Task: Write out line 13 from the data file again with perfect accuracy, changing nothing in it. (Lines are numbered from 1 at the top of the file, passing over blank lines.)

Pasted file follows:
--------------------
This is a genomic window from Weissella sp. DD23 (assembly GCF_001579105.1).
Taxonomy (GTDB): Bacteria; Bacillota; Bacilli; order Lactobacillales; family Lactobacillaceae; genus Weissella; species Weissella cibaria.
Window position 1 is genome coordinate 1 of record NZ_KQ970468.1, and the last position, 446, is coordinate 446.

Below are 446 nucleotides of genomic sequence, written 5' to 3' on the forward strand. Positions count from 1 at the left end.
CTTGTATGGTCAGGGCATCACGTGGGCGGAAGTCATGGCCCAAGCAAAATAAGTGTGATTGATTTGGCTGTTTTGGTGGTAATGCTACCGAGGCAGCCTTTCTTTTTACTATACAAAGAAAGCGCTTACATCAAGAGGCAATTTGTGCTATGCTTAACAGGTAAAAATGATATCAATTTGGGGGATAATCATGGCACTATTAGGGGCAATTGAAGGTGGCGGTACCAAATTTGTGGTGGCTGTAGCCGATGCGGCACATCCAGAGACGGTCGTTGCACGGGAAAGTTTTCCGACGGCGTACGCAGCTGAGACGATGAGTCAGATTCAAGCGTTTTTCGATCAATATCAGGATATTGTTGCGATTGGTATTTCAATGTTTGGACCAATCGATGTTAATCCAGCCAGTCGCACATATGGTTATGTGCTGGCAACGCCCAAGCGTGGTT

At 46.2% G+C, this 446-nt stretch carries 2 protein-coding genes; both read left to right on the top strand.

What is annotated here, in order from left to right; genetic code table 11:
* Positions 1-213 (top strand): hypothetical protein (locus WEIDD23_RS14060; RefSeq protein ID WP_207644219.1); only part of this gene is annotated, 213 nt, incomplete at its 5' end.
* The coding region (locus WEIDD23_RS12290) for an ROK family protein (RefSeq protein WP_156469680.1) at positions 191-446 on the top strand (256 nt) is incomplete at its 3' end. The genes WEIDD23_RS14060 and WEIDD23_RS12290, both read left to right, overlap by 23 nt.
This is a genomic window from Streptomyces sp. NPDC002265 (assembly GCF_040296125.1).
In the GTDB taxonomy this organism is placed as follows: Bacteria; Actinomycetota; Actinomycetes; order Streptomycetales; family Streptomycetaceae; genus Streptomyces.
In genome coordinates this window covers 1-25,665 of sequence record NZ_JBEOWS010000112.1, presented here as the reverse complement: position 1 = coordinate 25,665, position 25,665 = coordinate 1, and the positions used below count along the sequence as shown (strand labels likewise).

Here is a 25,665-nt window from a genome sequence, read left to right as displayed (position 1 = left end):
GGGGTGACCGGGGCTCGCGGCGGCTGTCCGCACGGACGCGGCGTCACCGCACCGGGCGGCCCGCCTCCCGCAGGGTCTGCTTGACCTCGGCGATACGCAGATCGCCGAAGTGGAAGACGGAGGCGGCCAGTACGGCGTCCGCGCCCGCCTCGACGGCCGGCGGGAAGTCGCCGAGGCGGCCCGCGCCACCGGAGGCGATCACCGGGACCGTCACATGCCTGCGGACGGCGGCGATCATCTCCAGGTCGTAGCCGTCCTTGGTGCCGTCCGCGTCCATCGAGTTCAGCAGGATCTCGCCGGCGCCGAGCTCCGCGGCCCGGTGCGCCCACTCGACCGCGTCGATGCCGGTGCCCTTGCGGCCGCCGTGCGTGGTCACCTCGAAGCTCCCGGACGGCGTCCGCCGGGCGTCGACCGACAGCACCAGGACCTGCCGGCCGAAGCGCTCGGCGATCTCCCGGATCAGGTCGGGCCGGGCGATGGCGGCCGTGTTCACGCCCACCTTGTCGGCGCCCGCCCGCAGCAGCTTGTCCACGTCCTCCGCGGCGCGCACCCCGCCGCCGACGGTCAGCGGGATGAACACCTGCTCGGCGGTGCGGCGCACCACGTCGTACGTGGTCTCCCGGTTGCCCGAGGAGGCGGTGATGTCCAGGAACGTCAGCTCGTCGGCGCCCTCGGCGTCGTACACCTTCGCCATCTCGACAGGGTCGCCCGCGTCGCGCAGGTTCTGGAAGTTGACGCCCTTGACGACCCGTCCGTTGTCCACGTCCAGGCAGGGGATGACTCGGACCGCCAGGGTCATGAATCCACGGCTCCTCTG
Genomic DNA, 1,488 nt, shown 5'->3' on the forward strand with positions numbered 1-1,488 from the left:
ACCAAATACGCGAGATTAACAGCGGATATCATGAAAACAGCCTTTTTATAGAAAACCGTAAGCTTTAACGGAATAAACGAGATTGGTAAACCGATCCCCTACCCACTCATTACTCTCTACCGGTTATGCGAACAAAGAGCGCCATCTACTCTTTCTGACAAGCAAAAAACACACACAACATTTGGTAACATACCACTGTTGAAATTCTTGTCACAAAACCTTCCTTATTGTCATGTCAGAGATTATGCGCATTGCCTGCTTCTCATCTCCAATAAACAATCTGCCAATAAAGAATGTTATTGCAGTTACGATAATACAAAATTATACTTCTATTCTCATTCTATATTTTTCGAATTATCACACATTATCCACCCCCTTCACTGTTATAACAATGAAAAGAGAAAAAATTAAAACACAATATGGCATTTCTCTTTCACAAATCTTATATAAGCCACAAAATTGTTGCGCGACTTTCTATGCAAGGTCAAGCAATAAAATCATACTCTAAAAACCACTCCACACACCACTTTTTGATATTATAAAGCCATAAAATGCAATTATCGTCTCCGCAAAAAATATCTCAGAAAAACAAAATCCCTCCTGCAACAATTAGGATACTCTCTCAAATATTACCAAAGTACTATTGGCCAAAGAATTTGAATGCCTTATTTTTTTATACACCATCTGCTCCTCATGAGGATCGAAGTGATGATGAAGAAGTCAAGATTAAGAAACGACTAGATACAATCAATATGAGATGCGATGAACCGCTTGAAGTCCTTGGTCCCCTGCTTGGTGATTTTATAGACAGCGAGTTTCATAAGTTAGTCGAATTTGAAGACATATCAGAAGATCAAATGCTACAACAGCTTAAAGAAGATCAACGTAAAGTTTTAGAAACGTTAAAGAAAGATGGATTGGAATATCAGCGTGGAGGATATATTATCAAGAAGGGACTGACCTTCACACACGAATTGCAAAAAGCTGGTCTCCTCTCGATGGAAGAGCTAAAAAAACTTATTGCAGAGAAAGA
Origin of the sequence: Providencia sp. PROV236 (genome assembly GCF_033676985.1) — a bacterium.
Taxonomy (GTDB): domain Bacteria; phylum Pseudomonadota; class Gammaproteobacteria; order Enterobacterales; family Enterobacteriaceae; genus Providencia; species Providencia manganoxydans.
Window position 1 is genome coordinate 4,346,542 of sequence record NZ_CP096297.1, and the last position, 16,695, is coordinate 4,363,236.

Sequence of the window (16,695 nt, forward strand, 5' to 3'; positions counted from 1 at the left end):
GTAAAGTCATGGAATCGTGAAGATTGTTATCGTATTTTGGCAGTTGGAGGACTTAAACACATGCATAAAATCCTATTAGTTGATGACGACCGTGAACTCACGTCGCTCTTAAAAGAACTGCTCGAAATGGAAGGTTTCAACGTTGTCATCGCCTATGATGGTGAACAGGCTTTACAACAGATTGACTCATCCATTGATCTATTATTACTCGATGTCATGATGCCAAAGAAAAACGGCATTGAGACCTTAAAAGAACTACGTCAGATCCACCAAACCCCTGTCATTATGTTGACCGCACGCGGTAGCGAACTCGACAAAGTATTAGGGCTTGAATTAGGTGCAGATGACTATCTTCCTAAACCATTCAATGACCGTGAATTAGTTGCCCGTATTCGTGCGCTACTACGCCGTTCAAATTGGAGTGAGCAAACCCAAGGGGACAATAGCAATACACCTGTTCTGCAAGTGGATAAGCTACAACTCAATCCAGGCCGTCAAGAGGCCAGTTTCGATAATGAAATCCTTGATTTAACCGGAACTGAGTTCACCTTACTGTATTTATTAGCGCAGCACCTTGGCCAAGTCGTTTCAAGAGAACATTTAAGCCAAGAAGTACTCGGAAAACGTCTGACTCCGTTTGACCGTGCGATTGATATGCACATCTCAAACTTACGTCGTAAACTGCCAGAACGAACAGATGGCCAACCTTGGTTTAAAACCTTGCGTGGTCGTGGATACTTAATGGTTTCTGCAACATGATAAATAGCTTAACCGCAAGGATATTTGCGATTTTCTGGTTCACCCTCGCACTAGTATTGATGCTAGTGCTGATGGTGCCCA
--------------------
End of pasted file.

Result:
Here is a 25,665-nt window from a genome sequence, read left to right as displayed (position 1 = left end):